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‘The Red Sea Diving Resort’ review: Chris Evans can’t quite save this forgettable outing with too many tonal shifts

‘The Red Sea Diving Resort’ suffers from a mish-mash of tonal shifts

‘The Red Sea Diving Resort’ suffers from a mish-mash of tonal shifts   | Photo Credit: Netflix

A film that needed a lot more gravitas and focus on the characters, instead of sticking to the ‘white saviour trope’

If this storyline sounds familiar at all, it is because it has several things in common with the 2012 Ben Affleck-directed Argo. Both films are based on a true story and begin in 1979, both star a bearded, white guy with a young child and is having problems in his marriage... and the phrase ‘leave no one behind’ is said in both. However, that’s where the similarities end. While Argo was a tense, taut thriller where the characters realise how high the stakes are, The Red Sea Diving Resort varies in tone throughout its runtime, resulting in a barely watchable film.

The film begins with the horrors of the conflict as Kabede Bimro (Michael K Williams), in a voiceover, gives us a sense of the situation in Ethiopia. Families are escaping their homes, led by Kabede to a truck where Ari Levinson (Chris Evans) and Sammy (Alessandro Nivola), are waiting to take them across the border to Sudan. And then... one mother realises that her son is missing.

Cue Chris Evans in Captain America mode rushing back from the truck, proclaiming that no one gets left behind and snatching up the child in the nick of time. That scene sets the tone for his character, who, as we repeatedly hear, is reckless and tends to make things up as he goes along. This feature particularly irks his friend Sammy who remarks about it but doesn’t do much else.

The Red Sea Diving Resort
  • Cast: Chris Evans, Michael K Williams, Alessandro Nivola, Greg Kinnear, Ben Kingsley, Michiel Huisman, Haley Bennett
  • Director: Gideon Raff
  • Runtime: 2 hr 9 mins
  • Storyline: Using the cover of a fake hotel in Sudan, Mossad agents smuggle Jewish Ethiopians to Israel

The duo are called back to Israel where Ethan (Ben Kingley wasted in this role) informs Ari that he is being taken off the mission. That is when Ari comes up with the idea of leasing out the abandoned Red Sea Diving Resort from the Sudanese government, using the fake hotel as a cover, and getting Israeli Navy Seals to take the fleeing Jewish Ethiopians to an Israeli ship disguised as a petroleum service vessel. The exposition is helpfully laid out by the Defence Minister who even tells a room full of Israeli officials and agents that Mossad is the Israeli intelligence service.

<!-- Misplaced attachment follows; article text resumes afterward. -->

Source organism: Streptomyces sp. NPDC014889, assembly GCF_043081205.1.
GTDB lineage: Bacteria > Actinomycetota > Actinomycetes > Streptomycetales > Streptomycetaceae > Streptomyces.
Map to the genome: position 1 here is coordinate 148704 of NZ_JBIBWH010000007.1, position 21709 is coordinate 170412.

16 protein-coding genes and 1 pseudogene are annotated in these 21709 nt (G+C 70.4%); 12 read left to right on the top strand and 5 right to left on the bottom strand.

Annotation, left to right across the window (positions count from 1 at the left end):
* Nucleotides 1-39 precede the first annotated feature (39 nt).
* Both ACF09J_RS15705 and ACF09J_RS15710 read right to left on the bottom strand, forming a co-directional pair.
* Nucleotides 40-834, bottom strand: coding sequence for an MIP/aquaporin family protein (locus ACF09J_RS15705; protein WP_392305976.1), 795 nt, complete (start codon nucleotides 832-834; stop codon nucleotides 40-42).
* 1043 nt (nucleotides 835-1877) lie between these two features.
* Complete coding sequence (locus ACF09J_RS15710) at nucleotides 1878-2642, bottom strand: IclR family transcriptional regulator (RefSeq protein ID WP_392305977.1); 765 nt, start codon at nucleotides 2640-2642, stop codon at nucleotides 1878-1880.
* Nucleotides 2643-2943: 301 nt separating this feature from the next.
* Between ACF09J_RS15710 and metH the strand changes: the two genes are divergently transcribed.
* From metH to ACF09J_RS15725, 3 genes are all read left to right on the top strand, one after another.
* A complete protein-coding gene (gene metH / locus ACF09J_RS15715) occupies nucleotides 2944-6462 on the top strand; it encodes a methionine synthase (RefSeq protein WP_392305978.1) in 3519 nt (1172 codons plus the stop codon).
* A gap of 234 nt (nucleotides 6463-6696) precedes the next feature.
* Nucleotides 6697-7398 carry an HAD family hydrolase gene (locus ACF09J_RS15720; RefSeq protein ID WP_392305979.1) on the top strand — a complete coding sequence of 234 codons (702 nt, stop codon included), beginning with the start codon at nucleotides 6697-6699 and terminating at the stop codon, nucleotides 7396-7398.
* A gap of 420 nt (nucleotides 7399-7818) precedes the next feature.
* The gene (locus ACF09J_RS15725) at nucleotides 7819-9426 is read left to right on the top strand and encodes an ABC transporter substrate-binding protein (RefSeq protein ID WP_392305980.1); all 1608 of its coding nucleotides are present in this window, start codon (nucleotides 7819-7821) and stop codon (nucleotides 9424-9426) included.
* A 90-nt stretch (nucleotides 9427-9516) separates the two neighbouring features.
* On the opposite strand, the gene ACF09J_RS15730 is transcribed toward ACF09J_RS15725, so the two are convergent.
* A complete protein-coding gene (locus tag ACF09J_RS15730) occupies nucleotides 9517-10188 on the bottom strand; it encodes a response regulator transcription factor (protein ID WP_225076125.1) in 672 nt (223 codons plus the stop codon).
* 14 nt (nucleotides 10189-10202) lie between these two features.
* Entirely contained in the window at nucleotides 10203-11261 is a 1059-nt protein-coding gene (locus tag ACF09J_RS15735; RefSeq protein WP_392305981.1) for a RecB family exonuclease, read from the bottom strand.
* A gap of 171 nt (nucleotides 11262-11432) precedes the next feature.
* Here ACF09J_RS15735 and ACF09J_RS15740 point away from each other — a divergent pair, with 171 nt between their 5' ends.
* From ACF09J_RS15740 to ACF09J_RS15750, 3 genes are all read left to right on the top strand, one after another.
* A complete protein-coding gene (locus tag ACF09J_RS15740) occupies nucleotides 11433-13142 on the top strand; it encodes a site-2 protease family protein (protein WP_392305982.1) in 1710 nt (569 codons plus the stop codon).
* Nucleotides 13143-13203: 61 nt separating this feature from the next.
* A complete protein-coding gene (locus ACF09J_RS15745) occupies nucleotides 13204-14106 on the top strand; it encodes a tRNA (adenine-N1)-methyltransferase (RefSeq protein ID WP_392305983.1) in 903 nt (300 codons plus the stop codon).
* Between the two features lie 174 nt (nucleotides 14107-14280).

This is where the film takes a sudden turn from being serious and poignant (there is an overhead shot of a line of people holding each other and wading across a deep river) to becoming something of a heist thriller, especially when Ari travels to different locations to assemble his team comprising Angela (Haley Bennett), Max (Alex Hassell last seen in The Boys), Jake (Michiel Huisman) and the long-suffering Sammy. Real guests turn up at the long-abandoned hotel but somehow the gang is able to take care of them, and even end up offering tai chi and diving classes. This is followed by a wholly unnecessary extended sequence of the team underwater, looking at coral reefs. This sequence is only superseded by the montage of the mission set to Duran Duran’s Hungry Like the Wolf, a song that is so peppy that it takes the audience out of the film.

The rest of the film has the team dealing with a menacing Sudanese military official who suspects that refugees are disappearing from the camps. Greg Kinnear, who plays a CIA agent is also in the mix, but again doesn’t have that much to do.

The film makes heavy use of editing techniques such as dissolve and wipes, perhaps to give us a sense of the time period the film is set in. However, one wishes that the film had a lot more gravitas and focussed on letting us know more about the characters instead of sticking to the ‘white saviour trope’ (the Jewish Ethiopians are just a mass of faces.)

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Printable version | Jul 7, 2020 3:14:04 PM | https://www.thehindu.com/entertainment/reviews/the-red-sea-diving-resort-review-chris-evans-cant-quite-save-this-forgettable-outing-with-too-many-tonal-shifts/article28859459.ece

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